1977 New York Mets season

The 1977 New York Mets season was the 16th regular season for the Mets, who played home games at Shea Stadium. Initially led by manager Joe Frazier followed by Joe Torre, the team had a 64–98 record and finished in last place for the first time since 1967, and for the first time since divisional play was introduced in 1969.

1977 New York Mets
Major League affiliations
Location
Other information
Owner(s)Charles Shipman Payson
General manager(s)Joe McDonald
Manager(s)Joe Frazier, Joe Torre
Local televisionWOR-TV
Local radioWNEW/WNYC
(Ralph Kiner, Lindsey Nelson, Bob Murphy)
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Offseason

Regular season

The 1977 Mets had some promising new players in outfielder Lee Mazzilli and catcher John Stearns, but there was not enough stock in the lineup. The once powerful pitching staff had also taken on a leaner look. By midseason, ace Tom Seaver had been traded, Jerry Koosman was 8–20 and Jon Matlack (who would be traded in December) was 7–15.

Managerial change

1977 got off to a bad start for Joe Frazier's Mets. On May 30, after being swept in a doubleheader by the Montreal Expos, the Mets' record fell to 15–30, and Frazier was fired as manager of the Mets. Mets first baseman Joe Torre assumed the role of player-manager, leading his team to a 49–68 record the remainder of the way. The team finished 37 games behind the Philadelphia Phillies in the National League East, narrowly avoiding a 100-loss season (64–98).

Torre was the club's sixth manager and in certain respects his appointment reestablished the New York connection of Mets managers. Although he had spent most of his career with the Milwaukee and Atlanta Braves and the St. Louis Cardinals, Torre had grown up and played his first baseball in Brooklyn. When the thirty-six-year-old Torre retired as a player that June, he left behind a .297 lifetime batting average for his eighteen years in the major leagues, including an MVP season in 1971 when he led the league with a .363 batting average. Torre was an able manager, with a veteran's incisive insights into the game and the ability to handle and motivate players. But in this case, a last-place team was a last-place team no matter how able the manager.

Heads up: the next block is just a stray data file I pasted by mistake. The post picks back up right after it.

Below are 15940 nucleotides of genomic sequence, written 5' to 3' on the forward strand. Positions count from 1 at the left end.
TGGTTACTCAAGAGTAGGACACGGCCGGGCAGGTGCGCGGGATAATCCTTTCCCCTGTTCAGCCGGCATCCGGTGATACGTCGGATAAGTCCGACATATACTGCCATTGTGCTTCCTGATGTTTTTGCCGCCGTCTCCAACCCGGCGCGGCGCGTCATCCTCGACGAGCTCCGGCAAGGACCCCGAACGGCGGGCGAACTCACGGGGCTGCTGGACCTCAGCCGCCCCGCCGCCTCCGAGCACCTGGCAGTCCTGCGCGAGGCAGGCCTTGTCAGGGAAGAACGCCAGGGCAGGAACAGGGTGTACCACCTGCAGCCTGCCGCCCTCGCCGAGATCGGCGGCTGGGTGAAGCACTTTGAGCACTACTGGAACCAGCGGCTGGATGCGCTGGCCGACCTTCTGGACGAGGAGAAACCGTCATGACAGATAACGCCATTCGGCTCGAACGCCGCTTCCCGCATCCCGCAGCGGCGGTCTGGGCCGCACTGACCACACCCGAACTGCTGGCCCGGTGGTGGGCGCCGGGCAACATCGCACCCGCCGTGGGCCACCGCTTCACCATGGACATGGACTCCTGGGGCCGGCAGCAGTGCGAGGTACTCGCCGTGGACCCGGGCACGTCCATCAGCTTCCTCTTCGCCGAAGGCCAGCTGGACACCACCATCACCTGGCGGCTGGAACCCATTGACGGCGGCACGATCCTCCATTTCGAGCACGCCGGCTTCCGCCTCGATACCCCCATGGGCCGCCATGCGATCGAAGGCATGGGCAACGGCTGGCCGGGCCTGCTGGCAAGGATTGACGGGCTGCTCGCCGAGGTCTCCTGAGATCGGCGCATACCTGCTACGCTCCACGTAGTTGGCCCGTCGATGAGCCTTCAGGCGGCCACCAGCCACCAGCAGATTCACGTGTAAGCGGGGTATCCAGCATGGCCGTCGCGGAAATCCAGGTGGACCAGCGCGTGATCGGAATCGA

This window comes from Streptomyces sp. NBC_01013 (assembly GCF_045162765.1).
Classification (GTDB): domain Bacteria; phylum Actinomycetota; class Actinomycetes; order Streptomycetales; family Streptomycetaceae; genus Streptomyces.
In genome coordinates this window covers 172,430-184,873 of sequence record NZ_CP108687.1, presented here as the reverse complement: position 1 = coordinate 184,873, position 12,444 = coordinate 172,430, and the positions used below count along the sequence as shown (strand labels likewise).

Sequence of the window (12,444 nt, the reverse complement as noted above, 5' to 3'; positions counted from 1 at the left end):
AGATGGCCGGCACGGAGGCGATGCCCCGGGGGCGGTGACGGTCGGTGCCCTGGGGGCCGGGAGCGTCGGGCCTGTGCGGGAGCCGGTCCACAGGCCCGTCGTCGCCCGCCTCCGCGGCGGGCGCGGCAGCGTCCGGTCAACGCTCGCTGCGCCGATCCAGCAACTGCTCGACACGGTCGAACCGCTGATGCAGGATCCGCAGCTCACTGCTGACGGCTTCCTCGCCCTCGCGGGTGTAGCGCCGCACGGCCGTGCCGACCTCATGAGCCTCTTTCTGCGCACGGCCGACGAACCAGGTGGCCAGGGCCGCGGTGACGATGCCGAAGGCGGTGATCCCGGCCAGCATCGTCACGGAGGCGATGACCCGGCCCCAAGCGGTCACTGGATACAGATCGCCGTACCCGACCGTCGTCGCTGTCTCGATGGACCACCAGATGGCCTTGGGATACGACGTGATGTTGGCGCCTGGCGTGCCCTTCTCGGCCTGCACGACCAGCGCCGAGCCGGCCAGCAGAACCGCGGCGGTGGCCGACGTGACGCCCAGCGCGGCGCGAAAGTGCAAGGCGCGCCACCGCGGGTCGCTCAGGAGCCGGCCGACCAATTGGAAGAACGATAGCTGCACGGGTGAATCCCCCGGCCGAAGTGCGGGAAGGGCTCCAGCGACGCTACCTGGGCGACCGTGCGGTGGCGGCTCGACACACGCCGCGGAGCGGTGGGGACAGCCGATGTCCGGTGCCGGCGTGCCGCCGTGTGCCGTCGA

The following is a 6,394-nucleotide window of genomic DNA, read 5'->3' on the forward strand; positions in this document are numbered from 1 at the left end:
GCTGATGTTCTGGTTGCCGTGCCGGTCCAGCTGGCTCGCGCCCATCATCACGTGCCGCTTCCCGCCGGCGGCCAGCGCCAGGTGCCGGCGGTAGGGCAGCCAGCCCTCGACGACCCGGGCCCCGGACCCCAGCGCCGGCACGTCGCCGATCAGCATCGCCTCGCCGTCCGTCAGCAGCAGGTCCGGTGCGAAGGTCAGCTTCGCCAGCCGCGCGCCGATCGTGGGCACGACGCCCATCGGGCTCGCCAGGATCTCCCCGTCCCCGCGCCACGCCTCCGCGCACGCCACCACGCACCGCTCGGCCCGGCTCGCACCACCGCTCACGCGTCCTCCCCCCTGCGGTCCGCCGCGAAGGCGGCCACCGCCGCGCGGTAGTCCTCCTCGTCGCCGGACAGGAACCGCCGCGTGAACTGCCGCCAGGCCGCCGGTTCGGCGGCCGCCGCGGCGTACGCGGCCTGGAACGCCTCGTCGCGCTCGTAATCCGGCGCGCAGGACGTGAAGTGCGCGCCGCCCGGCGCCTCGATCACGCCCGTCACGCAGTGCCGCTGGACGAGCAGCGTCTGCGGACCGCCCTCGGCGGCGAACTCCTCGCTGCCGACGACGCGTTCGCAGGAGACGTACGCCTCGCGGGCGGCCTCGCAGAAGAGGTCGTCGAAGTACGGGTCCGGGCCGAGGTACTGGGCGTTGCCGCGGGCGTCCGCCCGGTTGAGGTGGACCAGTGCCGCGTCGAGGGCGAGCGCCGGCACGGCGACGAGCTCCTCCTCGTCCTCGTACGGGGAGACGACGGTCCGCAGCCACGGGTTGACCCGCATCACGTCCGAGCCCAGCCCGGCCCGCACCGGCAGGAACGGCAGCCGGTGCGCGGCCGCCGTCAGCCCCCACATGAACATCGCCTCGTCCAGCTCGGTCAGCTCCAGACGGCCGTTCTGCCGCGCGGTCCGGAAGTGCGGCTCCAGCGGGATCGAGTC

"The Midnight Massacre"

Seaver was at odds with Met chairman M. Donald Grant all season due to contract disputes. The conflict came to a head two weeks after Torre took over as manager on June 15, when Grant traded Seaver to the Cincinnati Reds for Pat Zachry, Doug Flynn, Steve Henderson and Dan Norman. Dave Kingman was also traded to the San Diego Padres for minor league pitcher Paul Siebert and Bobby Valentine. Somewhat more quietly that day, they also acquired Joel Youngblood from the St. Louis Cardinals for Mike Phillips. To make room for Youngblood on the Mets' active roster, Torre retired as a player.[2]

From a public-relations perspective, the Seaver and Kingman trades were a disaster. Seaver especially was a hard hit to the fan base. As a member of the 1969 World Champions, he was a symbol of past glory, and was still a highly-effective pitcher. Whatever else they might not have had, they still had as their very own the man generally acclaimed as baseball's premier pitcher. No matter how abrasive the relationship between Seaver and his employers had become, dealing him away was a serious miscalculation, and Shea Stadium became known as "Grant's Tomb" in the New York sports pages.

Grant did acquire some good, young talent for Seaver; Flynn was a slick fielding second baseman who won the NL Gold Glove award in 1980, Zachry was co-winner of the NL Rookie of the Year award with Butch Metzger the previous season (coincidentally, they would be teammates on the Mets in 1978), and Henderson would be narrowly eclipsed by the Montreal Expos' Andre Dawson for the award in 1977.

Dave Kingman was in the final year of his contract, and thus, would have become a free agent at the end of the season unless the club re-signed him, but coming on top of the Seaver trade, aligned with the fact that the team got very little in return for their big buster, the Kingman trade only added to the growing disenchantment at Shea Stadium, and June 15, 1977, would forever be known to Mets fans as "The Midnight Massacre."

Season highlights

  • May 31 - June 16 - In his first 17 games as manager, Joe Torre's Mets went 12–5 a great start that was compared to the Mets 1973 Championship run.